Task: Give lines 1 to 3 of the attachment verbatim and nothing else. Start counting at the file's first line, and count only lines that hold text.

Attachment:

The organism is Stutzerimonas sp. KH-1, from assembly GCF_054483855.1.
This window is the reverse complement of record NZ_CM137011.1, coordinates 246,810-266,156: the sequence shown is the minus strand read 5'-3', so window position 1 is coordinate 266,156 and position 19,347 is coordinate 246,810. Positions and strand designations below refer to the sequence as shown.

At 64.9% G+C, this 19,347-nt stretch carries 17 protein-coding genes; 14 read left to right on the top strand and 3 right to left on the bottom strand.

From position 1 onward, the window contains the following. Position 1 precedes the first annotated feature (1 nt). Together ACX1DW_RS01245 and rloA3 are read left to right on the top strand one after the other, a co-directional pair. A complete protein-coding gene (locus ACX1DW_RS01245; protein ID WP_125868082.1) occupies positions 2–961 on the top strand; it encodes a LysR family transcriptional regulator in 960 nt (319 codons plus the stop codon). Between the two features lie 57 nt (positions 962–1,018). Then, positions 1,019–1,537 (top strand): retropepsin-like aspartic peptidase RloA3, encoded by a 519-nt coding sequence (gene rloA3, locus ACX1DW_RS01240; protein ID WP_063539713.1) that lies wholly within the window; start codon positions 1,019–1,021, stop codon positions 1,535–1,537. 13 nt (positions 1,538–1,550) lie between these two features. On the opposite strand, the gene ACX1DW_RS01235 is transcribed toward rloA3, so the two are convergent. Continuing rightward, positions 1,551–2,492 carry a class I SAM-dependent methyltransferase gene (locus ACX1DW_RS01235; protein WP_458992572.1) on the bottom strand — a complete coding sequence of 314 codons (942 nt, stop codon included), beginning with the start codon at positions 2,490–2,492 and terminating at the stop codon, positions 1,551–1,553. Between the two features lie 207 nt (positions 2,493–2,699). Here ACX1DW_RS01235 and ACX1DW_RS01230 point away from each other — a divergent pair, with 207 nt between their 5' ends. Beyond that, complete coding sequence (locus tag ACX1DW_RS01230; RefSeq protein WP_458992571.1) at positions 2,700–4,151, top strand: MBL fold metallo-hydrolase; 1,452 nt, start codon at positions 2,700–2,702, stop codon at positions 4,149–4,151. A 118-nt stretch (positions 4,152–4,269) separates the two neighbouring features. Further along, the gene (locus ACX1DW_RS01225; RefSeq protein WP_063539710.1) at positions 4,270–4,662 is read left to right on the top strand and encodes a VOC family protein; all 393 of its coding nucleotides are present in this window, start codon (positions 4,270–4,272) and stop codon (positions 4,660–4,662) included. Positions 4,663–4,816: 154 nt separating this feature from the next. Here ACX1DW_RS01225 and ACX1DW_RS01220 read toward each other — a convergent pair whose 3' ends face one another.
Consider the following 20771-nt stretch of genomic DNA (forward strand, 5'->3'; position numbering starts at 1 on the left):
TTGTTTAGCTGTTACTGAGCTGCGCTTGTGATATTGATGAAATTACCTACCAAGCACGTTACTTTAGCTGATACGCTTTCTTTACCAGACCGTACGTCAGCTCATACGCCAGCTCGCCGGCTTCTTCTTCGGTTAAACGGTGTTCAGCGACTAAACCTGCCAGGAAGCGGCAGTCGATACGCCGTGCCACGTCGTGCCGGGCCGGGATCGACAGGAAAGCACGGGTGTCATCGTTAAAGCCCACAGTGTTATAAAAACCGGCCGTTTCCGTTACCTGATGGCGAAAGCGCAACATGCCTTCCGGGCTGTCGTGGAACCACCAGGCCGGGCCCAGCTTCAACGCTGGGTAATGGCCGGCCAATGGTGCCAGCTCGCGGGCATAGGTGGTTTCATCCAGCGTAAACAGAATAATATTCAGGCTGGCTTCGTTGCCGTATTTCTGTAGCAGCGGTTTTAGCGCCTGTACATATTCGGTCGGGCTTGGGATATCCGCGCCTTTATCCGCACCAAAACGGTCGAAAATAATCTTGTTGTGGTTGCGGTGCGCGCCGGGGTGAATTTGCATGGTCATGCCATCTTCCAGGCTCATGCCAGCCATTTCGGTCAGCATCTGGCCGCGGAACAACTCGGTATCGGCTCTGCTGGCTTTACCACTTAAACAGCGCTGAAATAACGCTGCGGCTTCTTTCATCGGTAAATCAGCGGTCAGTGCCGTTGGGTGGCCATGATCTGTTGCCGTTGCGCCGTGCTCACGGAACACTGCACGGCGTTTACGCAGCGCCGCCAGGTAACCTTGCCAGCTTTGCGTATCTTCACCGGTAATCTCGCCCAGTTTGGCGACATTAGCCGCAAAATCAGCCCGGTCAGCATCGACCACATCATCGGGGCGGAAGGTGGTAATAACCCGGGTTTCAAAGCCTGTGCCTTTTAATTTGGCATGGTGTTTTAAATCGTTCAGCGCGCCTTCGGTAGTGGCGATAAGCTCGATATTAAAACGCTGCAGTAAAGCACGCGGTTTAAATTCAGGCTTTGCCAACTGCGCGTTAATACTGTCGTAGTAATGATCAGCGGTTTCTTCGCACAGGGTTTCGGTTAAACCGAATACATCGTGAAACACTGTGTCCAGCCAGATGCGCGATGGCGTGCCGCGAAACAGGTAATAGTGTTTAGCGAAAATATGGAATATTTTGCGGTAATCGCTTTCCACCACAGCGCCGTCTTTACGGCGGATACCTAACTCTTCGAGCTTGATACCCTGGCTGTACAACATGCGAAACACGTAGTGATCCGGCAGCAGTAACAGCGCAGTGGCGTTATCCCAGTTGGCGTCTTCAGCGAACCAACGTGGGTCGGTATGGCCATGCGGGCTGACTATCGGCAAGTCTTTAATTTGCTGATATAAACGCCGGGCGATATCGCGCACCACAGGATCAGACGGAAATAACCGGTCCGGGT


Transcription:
The organism is Stutzerimonas sp. KH-1, from assembly GCF_054483855.1.
This window is the reverse complement of record NZ_CM137011.1, coordinates 246,810-266,156: the sequence shown is the minus strand read 5'-3', so window position 1 is coordinate 266,156 and position 19,347 is coordinate 246,810. Positions and strand designations below refer to the sequence as shown.

At 64.9% G+C, this 19,347-nt stretch carries 17 protein-coding genes; 14 read left to right on the top strand and 3 right to left on the bottom strand.